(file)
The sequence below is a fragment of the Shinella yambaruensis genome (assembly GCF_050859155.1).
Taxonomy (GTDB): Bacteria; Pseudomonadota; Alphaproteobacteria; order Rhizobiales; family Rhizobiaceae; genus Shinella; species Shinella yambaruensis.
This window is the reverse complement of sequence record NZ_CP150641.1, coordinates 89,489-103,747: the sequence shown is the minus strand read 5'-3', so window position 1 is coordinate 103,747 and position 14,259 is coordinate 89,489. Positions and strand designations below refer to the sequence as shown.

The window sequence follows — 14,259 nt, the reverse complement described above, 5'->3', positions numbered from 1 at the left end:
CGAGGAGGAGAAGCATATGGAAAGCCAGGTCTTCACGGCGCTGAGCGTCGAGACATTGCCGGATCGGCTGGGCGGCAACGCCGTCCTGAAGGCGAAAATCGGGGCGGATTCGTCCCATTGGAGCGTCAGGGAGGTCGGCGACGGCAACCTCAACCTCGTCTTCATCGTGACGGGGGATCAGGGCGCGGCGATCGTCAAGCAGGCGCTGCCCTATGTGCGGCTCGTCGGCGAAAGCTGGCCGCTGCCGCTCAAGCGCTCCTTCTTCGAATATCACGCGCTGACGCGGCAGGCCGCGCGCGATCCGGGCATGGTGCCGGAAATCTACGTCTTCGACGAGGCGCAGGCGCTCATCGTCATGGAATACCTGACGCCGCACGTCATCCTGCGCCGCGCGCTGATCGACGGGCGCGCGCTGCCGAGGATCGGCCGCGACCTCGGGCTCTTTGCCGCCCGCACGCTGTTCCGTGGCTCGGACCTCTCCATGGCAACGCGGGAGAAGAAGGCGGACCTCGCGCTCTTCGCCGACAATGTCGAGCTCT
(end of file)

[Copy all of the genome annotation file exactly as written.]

The sequence below is a fragment of the Shinella yambaruensis genome (assembly GCF_050859155.1).
Taxonomy (GTDB): Bacteria; Pseudomonadota; Alphaproteobacteria; order Rhizobiales; family Rhizobiaceae; genus Shinella; species Shinella yambaruensis.
This window is the reverse complement of sequence record NZ_CP150641.1, coordinates 89,489-103,747: the sequence shown is the minus strand read 5'-3', so window position 1 is coordinate 103,747 and position 14,259 is coordinate 89,489. Positions and strand designations below refer to the sequence as shown.

The window sequence follows — 14,259 nt, the reverse complement described above, 5'->3', positions numbered from 1 at the left end:
CGAGGAGGAGAAGCATATGGAAAGCCAGGTCTTCACGGCGCTGAGCGTCGAGACATTGCCGGATCGGCTGGGCGGCAACGCCGTCCTGAAGGCGAAAATCGGGGCGGATTCGTCCCATTGGAGCGTCAGGGAGGTCGGCGACGGCAACCTCAACCTCGTCTTCATCGTGACGGGGGATCAGGGCGCGGCGATCGTCAAGCAGGCGCTGCCCTATGTGCGGCTCGTCGGCGAAAGCTGGCCGCTGCCGCTCAAGCGCTCCTTCTTCGAATATCACGCGCTGACGCGGCAGGCCGCGCGCGATCCGGGCATGGTGCCGGAAATCTACGTCTTCGACGAGGCGCAGGCGCTCATCGTCATGGAATACCTGACGCCGCACGTCATCCTGCGCCGCGCGCTGATCGACGGGCGCGCGCTGCCGAGGATCGGCCGCGACCTCGGGCTCTTTGCCGCCCGCACGCTGTTCCGTGGCTCGGACCTCTCCATGGCAACGCGGGAGAAGAAGGCGGACCTCGCGCTCTTCGCCGACAATGTCGAGCTCT